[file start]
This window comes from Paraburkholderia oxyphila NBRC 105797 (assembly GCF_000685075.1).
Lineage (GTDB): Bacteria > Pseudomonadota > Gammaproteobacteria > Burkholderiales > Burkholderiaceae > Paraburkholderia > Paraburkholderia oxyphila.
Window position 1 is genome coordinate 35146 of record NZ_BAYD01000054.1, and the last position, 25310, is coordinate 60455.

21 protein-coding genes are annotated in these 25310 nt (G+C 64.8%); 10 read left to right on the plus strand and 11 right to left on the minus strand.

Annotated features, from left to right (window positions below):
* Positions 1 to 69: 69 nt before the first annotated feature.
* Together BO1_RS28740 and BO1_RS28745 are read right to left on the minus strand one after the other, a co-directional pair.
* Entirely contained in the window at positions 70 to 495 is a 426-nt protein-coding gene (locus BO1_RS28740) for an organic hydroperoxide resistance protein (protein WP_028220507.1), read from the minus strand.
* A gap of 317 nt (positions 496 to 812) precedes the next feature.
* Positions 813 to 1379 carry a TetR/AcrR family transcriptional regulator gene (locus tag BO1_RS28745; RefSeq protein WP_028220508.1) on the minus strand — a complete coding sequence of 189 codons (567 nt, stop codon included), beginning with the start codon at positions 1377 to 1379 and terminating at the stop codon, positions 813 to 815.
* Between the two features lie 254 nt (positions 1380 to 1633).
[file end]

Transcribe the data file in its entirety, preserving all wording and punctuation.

This window comes from Paraburkholderia oxyphila NBRC 105797 (assembly GCF_000685075.1).
Lineage (GTDB): Bacteria > Pseudomonadota > Gammaproteobacteria > Burkholderiales > Burkholderiaceae > Paraburkholderia > Paraburkholderia oxyphila.
Window position 1 is genome coordinate 35146 of record NZ_BAYD01000054.1, and the last position, 25310, is coordinate 60455.

21 protein-coding genes are annotated in these 25310 nt (G+C 64.8%); 10 read left to right on the plus strand and 11 right to left on the minus strand.

Annotated features, from left to right (window positions below):
* Positions 1 to 69: 69 nt before the first annotated feature.
* Together BO1_RS28740 and BO1_RS28745 are read right to left on the minus strand one after the other, a co-directional pair.
* Entirely contained in the window at positions 70 to 495 is a 426-nt protein-coding gene (locus BO1_RS28740) for an organic hydroperoxide resistance protein (protein WP_028220507.1), read from the minus strand.
* A gap of 317 nt (positions 496 to 812) precedes the next feature.
* Positions 813 to 1379 carry a TetR/AcrR family transcriptional regulator gene (locus tag BO1_RS28745; RefSeq protein WP_028220508.1) on the minus strand — a complete coding sequence of 189 codons (567 nt, stop codon included), beginning with the start codon at positions 1377 to 1379 and terminating at the stop codon, positions 813 to 815.
* Between the two features lie 254 nt (positions 1380 to 1633).